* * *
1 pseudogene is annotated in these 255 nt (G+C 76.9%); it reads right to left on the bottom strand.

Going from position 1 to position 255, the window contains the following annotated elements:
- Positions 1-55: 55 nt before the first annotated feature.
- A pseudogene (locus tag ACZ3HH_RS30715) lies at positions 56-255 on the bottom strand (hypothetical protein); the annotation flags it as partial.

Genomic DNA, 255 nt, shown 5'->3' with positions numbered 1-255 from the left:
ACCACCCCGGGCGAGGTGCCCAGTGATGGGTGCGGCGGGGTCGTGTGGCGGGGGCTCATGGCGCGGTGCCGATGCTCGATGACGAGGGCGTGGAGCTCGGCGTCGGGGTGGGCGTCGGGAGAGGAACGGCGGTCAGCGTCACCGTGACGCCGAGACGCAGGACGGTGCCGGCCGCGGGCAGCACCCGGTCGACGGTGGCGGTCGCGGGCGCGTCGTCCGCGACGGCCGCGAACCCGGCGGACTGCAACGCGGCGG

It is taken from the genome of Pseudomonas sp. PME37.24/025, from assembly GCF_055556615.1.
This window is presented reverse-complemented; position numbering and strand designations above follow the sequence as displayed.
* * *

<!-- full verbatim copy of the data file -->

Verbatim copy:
1 pseudogene is annotated in these 255 nt (G+C 76.9%); it reads right to left on the bottom strand.

Going from position 1 to position 255, the window contains the following annotated elements:
- Positions 1-55: 55 nt before the first annotated feature.
- A pseudogene (locus tag ACZ3HH_RS30715) lies at positions 56-255 on the bottom strand (hypothetical protein); the annotation flags it as partial.

Genomic DNA, 255 nt, shown 5'->3' with positions numbered 1-255 from the left:
ACCACCCCGGGCGAGGTGCCCAGTGATGGGTGCGGCGGGGTCGTGTGGCGGGGGCTCATGGCGCGGTGCCGATGCTCGATGACGAGGGCGTGGAGCTCGGCGTCGGGGTGGGCGTCGGGAGAGGAACGGCGGTCAGCGTCACCGTGACGCCGAGACGCAGGACGGTGCCGGCCGCGGGCAGCACCCGGTCGACGGTGGCGGTCGCGGGCGCGTCGTCCGCGACGGCCGCGAACCCGGCGGACTGCAACGCGGCGG

It is taken from the genome of Pseudomonas sp. PME37.24/025, from assembly GCF_055556615.1.
This window is presented reverse-complemented; position numbering and strand designations above follow the sequence as displayed.